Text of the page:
Please note javascript is required for full website functionality.

Sport

23 July, 2021

Origin Three, too little too late

By Skye Gregory IT WAS a case of “too little too late” for our Queensland State of Origin team this year, but… and it’s a BIG but… we were able to stop NSW from claiming a clean sweep. Sometimes we just have to take what we can get! While Freddie (Brad) Fittler smiled for the cameras and claimed the shield, I have to believe that there’s that little voice inside (I like to think it’s the face of Fatty Vautin and he’s wobbling his head with his tongue in the side of his cheek) reminding him that it’s been 21 years since a NSW team claimed the clean sweep.


IT WAS a case of “too little too late” for our Queensland State of Origin team this year, but… and it’s a BIG but… we were able to stop NSW from claiming a clean sweep. Sometimes we just have to take what we can get! While Freddie (Brad) Fittler smiled for the cameras and claimed the shield, I have to believe that there’s that little voice inside (I like to think it’s the face of Fatty Vautin and he’s wobbling his head with his tongue in the side of his cheek) reminding him that it’s been 21 years since a NSW team claimed the clean sweep.

So again, as Queenslanders, we take these small victories and look ahead to 2022. Without a doubt, the 2021 NSW State of Origin team were collectively the better team, both on paper and on the field. Interestingly enough, both New South Wales and Queensland were missing key playmakers in the respective games they lost; so can a team’s success really come down to two or three players? In my opinion, absolutely! We saw the Queensland Origin reign during the Thurston, Smith, Slater and Cronk era and when you surround these key playmakers with strong support, you reap the results.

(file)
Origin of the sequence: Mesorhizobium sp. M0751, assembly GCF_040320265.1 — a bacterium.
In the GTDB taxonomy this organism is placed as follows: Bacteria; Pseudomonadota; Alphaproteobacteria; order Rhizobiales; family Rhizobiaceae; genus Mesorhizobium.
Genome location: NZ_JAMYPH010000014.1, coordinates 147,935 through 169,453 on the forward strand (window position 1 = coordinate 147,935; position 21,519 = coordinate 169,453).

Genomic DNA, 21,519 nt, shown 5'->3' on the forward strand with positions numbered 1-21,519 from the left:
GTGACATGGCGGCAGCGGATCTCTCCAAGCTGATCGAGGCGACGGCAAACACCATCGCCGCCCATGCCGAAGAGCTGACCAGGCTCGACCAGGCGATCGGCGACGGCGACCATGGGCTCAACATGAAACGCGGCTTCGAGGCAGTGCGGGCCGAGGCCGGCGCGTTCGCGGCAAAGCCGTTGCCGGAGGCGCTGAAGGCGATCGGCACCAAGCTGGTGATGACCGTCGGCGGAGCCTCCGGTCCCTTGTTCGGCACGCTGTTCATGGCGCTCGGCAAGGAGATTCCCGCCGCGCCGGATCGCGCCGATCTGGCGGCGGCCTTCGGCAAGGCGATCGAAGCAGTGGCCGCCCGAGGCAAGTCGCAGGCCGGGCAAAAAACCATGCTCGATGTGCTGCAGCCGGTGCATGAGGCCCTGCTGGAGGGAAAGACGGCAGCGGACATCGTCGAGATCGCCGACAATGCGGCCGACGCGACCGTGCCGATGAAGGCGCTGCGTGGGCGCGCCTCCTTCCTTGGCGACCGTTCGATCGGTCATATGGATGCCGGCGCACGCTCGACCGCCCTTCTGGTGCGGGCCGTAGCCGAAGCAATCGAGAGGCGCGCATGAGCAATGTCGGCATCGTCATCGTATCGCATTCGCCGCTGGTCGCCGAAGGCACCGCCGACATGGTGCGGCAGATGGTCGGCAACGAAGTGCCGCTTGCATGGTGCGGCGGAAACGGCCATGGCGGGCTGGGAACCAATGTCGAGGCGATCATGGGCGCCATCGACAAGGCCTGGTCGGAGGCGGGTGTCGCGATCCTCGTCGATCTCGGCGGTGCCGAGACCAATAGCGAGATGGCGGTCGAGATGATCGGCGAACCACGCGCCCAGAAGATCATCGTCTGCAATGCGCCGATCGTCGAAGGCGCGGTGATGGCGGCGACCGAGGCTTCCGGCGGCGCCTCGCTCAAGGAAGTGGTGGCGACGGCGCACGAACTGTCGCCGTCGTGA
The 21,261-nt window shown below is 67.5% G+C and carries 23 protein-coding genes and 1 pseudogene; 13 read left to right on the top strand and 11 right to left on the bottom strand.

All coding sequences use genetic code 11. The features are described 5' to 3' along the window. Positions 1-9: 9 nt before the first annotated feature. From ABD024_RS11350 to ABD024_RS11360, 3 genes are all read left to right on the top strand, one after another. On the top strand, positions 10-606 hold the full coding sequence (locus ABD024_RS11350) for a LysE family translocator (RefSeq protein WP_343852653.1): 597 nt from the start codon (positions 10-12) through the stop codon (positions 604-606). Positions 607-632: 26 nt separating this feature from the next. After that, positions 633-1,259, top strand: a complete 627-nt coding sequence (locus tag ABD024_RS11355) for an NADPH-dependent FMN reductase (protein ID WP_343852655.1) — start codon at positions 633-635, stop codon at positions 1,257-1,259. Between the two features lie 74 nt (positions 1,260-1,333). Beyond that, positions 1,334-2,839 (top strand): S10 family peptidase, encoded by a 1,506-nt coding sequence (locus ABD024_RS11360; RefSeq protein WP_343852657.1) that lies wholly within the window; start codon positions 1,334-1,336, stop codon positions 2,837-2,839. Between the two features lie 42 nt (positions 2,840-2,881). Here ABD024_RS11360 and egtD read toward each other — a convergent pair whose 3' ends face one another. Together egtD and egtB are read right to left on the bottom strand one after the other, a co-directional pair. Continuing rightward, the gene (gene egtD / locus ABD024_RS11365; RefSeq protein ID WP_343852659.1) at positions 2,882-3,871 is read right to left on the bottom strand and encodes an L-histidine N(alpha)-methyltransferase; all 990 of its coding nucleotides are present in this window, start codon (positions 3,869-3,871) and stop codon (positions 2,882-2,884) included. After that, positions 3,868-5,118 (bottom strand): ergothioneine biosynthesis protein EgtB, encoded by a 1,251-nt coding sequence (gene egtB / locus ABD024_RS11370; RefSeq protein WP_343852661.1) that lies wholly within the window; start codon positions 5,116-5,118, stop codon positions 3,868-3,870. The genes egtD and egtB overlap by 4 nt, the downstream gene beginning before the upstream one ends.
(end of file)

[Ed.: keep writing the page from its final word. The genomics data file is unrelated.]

While skills are certainly integral, let’s not underestimate the sense of “team” that players of this nature bring to the table. Much like Ash Barty recently credited “their” win at Wimbledon… plural, as in ‘her team’s’ win. Ash understands and recognises that even in an individual sport, you don’t reach greatness without a team beside you. Great rugby players know their place and their job within the team and great players will build comradery and a level of cohesiveness that will result in some absolute brilliant football, which we witnessed in Game Three. One could argue that the dominance of inform Panther players in this year’s NSW team was the key to their success and we could liken this to the Smith, Cronk and Slater combination that proved formidable for many years.

 However, a team is not limited to six or thre players, but it can definitely form a solid foundation. If you throw in some pure talent like Thurston, Gagai, Ponga, Munster, Holmes, Tedesco, Trbojevic and Addo-Carr who seamlessly partner and work with any player to create opportunities, breaks, assists and tries, you’re wellon your way to a successful on-field formula.

 Let’s not forget that it’s integral to give the in-form young guns game time, because any teams future is reliant on their success. So, my takeaways from Origin 2021: 

Never underestimate the true grit and determination of a team with something to prove, both to itself and its supporters. 

 Key playmakers are the foundation of a great team, but strong team players who play for something bigger than themselves are integral to success. n Mackay and the greater Central Queensland region has produced some of the best players we’ve ever witnessed on a football field.

While Ben Hunt had a cracker Game Three, I found myself yelling at the TV “why can’t you play like this all the time”… so for me, the jury is still out. All I can say is bring on the 2022 State of Origin… and let’s hope Josh Addo-Carr intercepts the ball so we can see Cairns local “The Hammer” (Hamiso Tabuai-Fidow) put his foot down. 

Now there’s a race I would like to see!  

  Skye Gregory is the managing director of Summyt Sports Marketing, lover of all things sport and devoted mum to two very active kids!  


Most Popular